subsystems of cgroup.
blkio Subsystem The Block I/O subsystem controls and monitors access to I/O on block devices by tasks in
cgroups. It offers features like proportional weight division and I/O throttling (Upper limit).
blkio.throttle.read_iops_device - specifies the upper limit on the number of read operations a
device can perform
blkio.throttle.read_bps_device - specifies the upper limit on the number of read operations a
device can perform
blkio.throttle.write_bps_device - specifies the upper limit on the number of write operations a
device can perform
CPU Subsystem The cpu subsystem schedules CPU access to cgroups.
cpu.shares - contains an integer value that specifies a relative share of CPU time available to the
tasks in a cgroup
cpu.rt_period_us - specifies a period of time in microseconds (µs, represented here as "us") for
how regularly a cgroup's access to CPU resource should be reallocated
Memory Subsystem The memory subsystem generates automatic reports on memory resources used by the tasks in
a cgroup, and sets limits on memory use by those tasks
memory.usage_in_bytes - reports the total current memory usage by processes in the cgroup (in
memory.max_usage_in_bytes - reports the maximum memory used by processes in the cgroup
memory.limit_in_bytes - sets the maximum amount of user memory
There are also various other subsystems like cpuacct, cpuset, devices, freezer etc. Those can be
used in our scenario for enhanced configurations.
In a fresh Openstack environment when a user requests an instance, a new VM is created.
But in our case we need to provision containers. Hence we need to modify the normal Openstack
One popular way to do this is via REST based API. Since I am a python guy, I am doing this
via Python APIs provided by Openstack.
All details of the containers created by the users is saved in the local MySQL database. In
this scenario, the user is shown a dashboard or a form for database provisioning. When the user
requests the instance, this python controller takes control. It gets the flavor details we used to
build nova VM by enquiring Openstack. Then it consolidates the containers provisioned by using
the local database. If it could not find any space, then a new nova VM is created using API calls
and then the process continues. If existing VM has necessary resource to provision a container,
then the container is created in that existing VM.
The following is a sample python code for creating an Instance.
Initially we can set the resource level options for any particular flavor.
nova-manage flavor set_key --name m1.small --key quota:disk_read_bytes_sec
nova-manage flavor set_key --name m1.small --key quota:disk_write_bytes_sec --value 10240000
Openstack can provide any number of machines based on demand. But to get all those
machines into production (Installing required softwares like LXC or Docker in our scenario), we
need some automation. There are various automation tools for change and configuration
management. In this scenario I used puppet.
Puppet can manage our servers. In a puppet environment, we describe the necessary
machine state in a declarative code. Puppet clients connects to the server and ensures that they
are in the state described by the manifest file in server.
In our scenario we will be defining manifests for installing LXC or Docker. Once after the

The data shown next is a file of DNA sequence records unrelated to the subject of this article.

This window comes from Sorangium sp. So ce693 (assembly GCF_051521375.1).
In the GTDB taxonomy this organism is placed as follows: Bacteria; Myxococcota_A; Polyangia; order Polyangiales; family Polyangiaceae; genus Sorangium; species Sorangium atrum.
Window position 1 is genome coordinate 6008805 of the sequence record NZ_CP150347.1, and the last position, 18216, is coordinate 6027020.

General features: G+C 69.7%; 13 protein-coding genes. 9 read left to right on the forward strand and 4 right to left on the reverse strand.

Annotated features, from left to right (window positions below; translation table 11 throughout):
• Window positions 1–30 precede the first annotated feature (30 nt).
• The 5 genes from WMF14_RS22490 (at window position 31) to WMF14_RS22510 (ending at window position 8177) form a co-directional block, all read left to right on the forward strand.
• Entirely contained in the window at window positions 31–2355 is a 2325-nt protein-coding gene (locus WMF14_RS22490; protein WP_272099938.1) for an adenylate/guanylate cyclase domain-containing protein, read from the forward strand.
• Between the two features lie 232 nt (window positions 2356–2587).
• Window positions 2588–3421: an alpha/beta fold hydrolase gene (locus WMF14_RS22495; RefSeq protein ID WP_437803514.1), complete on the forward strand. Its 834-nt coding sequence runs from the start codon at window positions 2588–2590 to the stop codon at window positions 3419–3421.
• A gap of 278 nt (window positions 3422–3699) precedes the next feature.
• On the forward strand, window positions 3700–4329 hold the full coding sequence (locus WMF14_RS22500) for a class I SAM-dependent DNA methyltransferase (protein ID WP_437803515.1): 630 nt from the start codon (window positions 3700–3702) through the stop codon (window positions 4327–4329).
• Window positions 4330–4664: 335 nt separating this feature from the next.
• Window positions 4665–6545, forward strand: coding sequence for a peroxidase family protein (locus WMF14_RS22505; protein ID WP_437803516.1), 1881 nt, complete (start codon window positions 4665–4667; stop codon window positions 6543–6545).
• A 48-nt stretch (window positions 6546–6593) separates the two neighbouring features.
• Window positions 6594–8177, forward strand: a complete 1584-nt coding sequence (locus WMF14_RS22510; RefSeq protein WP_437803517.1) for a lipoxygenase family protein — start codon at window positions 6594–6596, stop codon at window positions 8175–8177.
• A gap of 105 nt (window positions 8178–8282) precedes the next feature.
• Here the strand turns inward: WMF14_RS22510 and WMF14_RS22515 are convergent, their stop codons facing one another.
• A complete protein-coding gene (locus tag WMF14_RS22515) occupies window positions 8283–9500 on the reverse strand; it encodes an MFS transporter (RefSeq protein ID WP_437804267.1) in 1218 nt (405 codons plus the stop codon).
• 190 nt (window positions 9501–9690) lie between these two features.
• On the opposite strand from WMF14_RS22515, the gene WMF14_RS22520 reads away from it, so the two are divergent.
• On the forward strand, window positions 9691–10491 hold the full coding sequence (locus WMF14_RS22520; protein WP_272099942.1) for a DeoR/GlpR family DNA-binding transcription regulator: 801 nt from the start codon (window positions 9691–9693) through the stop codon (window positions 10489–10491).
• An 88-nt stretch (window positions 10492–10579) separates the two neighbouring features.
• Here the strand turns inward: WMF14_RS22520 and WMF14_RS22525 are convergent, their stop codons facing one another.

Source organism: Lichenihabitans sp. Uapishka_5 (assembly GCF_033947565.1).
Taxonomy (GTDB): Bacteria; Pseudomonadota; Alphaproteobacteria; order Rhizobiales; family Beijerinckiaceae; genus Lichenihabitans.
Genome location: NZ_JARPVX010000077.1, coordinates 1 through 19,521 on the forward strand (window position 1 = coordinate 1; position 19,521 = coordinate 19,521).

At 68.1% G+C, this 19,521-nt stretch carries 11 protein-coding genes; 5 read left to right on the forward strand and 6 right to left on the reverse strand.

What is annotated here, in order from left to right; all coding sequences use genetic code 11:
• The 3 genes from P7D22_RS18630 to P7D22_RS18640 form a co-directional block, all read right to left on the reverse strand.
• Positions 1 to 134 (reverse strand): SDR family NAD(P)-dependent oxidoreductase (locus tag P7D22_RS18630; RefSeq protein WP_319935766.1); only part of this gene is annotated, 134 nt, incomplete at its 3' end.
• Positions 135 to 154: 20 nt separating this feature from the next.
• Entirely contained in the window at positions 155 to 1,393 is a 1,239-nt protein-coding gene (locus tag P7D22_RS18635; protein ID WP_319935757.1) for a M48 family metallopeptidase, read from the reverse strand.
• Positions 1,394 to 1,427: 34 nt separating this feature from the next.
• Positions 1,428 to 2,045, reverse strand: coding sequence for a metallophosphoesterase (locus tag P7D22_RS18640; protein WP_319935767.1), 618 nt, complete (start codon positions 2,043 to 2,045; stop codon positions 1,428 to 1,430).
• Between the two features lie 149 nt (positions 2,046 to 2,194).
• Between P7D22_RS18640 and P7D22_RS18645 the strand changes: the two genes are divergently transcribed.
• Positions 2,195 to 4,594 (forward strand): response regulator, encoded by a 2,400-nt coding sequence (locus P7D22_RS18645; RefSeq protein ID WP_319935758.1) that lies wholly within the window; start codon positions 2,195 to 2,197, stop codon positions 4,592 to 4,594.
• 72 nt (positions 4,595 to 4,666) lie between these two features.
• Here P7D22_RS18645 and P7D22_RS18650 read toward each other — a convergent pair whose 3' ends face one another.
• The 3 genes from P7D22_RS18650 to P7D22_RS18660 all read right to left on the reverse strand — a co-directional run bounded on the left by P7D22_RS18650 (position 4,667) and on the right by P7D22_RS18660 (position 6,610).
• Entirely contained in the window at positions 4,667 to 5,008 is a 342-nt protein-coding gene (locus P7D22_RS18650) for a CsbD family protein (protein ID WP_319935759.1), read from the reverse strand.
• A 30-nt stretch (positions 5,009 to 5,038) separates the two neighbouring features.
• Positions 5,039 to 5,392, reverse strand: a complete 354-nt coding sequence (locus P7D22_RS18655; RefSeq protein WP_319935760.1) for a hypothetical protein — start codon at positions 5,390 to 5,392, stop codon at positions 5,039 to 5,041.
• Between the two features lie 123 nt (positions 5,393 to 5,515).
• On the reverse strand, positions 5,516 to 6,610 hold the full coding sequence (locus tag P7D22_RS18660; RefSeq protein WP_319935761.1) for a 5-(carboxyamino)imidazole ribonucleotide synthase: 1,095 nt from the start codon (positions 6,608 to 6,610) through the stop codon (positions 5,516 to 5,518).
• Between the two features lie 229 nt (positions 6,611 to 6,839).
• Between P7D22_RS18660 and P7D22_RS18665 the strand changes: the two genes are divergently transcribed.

necessary container is installed we bring the container under control of puppet for software
Puppet manifest for MySQL is available in Github.
Docker is an open source developer-friendly abstraction layer on the top of Linux
containers (LXC). Docker gives a simple and meaningful layer to play with containers in a cloud
environment. By using Docker we can actually build containers, use it and make changes based
on our need, push our used containers to the Docker repository and pull any time and any
number of time for further usage. This means a lot in a PAAS market.
In a high level terminology, Docker can automate the deployment of applications as highly
portable, self-sufficient containers which are independent of hardware, language, framework,
packaging system and hosting provider.
Docker also provides drivers for Openstack which embeds with Nova and provides ability
to work with containers along with nova virtual machines. Since most Openstack production
environment need to instantiate various different operating systems, we can have a work around
and achieve our need. In this scenario we are going to run a Docker or LXC on the top of a virtual
Docker, along with puppet or chef can be very useful for the Platform as a Service
providers. They are very useful in automated provisioning of platforms required for developers,
in a very convenient and sophisticated way. Thus making operations team work much easier.
The above method is one way of creating multi-tenant cloud environment. But there are
many number of ways to achieve it using various other options.
Rackspace uses OpenVZ to build their cloud platforms. They uses OpenVZ to contain
their customers database and for resource isolation. OpenVZ has many advantages over LXC.
Resource allocation is made simple in OpenVZ. (i.e. Guaranteed RAM and Burstable RAM are
specified using simple commands ). Live migrations are quite easy in OpenVZ when compared
Oracle follows an interesting architecture in its DBaaS offering. They created a
customized ‘Container Database’. All the customer databases are in Pluggable database (PDB)
format and they can be plugged to the container database and can work on.
Thus the tenant based QOS feature is achieved in a multi-tenant cloud platform. I haven’t
mentioned about some other features and drawbacks like migration, scale up, high availability
etc. All those drawbacks can be rectified by having some workaround in the architecture.
1) Linux Plumbers Conference 2013, Rackspace session